The important spark characteristics (Fig. 2) are color, volume, nature of the spark and length. Note that the length is dependent on the amount of pressure applied to the grinding wheel, so this can be a poor comparison tool if the pressure is not exactly the same for the samples. The grinding wheel must also be dressed frequently to remove any metallic buildup. In general, the following observations apply:2
- Wrought iron – sparks flow out in straight lines. The tails of the sparks widen out near the end, similar to a leaf.
- Mild steel – sparks are similar to wrought iron's except they will have tiny forks and their lengths will vary more. The sparks will be white in color.
- Medium-carbon steel – sparks have more forking than mild steel and a wide variety of spark lengths, with more near the grinding wheel.
- High-carbon steel – sparks have a bushy spark pattern (lots of forking), which starts at the grinding wheel. The sparks are not as bright as those for medium-carbon steel.
- Manganese steel – sparks have medium length and fork twice before ending.
- High-speed steel – sparks are a faint red that “flair” at the tip.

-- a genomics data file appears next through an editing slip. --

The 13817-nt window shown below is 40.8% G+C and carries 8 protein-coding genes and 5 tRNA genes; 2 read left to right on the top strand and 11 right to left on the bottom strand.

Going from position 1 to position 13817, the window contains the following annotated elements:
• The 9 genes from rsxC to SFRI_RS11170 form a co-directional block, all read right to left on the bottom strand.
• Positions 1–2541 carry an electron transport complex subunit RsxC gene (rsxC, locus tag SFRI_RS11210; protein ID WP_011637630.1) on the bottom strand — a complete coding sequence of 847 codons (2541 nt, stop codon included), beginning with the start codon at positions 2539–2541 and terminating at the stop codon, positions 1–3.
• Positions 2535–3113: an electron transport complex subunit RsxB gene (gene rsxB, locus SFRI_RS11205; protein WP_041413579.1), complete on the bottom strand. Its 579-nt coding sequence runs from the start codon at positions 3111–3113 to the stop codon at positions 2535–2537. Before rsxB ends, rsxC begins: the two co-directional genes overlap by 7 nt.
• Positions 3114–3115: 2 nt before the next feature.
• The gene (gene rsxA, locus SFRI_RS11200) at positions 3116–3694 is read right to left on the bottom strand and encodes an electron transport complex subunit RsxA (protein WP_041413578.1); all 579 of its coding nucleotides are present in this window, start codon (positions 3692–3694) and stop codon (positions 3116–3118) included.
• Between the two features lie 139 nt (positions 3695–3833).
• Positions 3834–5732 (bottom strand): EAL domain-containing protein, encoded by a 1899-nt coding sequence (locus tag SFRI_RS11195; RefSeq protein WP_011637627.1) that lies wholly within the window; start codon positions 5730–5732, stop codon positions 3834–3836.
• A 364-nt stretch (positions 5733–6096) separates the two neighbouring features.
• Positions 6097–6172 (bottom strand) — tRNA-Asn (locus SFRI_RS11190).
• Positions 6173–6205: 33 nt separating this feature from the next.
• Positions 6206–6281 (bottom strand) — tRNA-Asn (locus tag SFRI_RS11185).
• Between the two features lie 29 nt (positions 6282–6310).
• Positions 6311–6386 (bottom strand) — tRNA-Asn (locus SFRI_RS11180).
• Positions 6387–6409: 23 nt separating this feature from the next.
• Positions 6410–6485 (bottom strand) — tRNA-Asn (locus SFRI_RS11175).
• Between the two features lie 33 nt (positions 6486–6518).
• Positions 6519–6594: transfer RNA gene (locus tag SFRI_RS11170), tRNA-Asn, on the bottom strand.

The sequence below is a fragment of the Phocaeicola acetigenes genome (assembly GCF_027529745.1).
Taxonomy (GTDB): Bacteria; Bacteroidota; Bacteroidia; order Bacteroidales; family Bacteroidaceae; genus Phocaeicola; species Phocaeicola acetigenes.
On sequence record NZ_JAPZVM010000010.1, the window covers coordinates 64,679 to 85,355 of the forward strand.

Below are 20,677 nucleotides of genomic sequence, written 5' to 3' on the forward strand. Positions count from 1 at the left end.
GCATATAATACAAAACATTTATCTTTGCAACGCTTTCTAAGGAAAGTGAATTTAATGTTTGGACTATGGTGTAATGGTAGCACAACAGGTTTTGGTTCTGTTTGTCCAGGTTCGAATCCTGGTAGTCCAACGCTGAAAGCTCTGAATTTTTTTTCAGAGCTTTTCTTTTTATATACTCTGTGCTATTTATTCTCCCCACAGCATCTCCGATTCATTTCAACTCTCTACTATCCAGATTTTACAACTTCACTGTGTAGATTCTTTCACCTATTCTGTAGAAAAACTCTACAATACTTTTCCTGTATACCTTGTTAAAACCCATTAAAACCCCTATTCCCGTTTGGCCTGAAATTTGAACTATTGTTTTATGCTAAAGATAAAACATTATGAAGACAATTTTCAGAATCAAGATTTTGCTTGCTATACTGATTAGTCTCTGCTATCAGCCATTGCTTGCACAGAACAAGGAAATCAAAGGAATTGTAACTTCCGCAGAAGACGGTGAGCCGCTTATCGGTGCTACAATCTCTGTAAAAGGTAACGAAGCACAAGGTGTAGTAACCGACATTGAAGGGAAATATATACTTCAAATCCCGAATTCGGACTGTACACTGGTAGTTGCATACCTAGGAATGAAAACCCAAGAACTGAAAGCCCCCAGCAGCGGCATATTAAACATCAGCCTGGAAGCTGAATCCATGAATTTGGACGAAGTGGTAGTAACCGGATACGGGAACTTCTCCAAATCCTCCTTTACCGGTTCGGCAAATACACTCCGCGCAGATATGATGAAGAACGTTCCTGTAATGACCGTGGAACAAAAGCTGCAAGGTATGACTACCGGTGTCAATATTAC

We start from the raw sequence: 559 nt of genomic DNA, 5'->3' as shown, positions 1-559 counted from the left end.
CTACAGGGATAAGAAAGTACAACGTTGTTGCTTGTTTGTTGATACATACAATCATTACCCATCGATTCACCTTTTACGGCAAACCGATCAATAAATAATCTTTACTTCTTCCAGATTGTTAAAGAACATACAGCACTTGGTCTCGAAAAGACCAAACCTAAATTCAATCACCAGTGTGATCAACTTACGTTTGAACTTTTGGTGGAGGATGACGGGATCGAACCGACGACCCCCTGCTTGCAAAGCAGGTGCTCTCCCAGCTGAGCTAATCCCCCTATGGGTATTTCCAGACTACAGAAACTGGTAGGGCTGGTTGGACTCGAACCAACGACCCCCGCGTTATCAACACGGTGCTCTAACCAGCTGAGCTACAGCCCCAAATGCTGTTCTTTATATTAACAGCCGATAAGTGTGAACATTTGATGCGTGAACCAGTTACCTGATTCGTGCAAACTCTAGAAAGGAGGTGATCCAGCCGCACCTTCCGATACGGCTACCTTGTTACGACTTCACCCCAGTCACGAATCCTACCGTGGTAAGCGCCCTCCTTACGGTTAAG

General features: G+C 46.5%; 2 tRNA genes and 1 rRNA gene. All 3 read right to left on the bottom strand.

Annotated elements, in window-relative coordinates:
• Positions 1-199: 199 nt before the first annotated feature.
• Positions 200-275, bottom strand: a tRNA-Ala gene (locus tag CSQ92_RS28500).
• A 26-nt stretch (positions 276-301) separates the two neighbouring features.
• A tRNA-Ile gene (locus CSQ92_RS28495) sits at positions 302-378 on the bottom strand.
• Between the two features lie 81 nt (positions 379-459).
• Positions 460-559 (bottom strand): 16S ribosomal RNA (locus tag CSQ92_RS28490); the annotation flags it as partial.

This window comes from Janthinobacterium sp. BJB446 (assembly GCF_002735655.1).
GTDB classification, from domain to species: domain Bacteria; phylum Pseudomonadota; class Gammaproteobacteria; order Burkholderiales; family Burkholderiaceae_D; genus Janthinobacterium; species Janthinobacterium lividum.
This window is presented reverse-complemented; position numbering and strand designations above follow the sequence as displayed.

- 300-series stainless steel – sparks are not as dense as the carbon-steel sparks, do not fork and are orange to straw in color.
- 310-series stainless steel – sparks are much shorter and thinner than the 300-series sparks. They are red to orange in color and do not fork.
- 400-series stainless steel – sparks similar to 300-series but are slightly longer and have forks at the ends of the sparks.
- Cast iron – very short sparks that begin at the grinding wheel.
- Nickel and cobalt high-temperature alloys – sparks are thin and very short. They are dark-red in color and do not fork.
- Cemented carbide – sparks under 3 inches, which are dark-red in color and do not fork.
- Titanium – sparks are a very brilliant, blinding, white color and easily distinguishable from ferrous metals.
The main limitation of spark testing is the inability to positively identify the material, although in the hands of the right person, the writer has seen an individual separate 1038 form 1045 carbon steel! If an exact chemistry is required, chemical analysis in some form or another is needed.
1. The Ohio University, Spark Testing Laboratory Experiment
2. Wikipedia (www.wikipedia.com)
3. Pye, David, “Spark Testing: Seeing the Spark,” The Experts Speaks Blog, 2 July 2010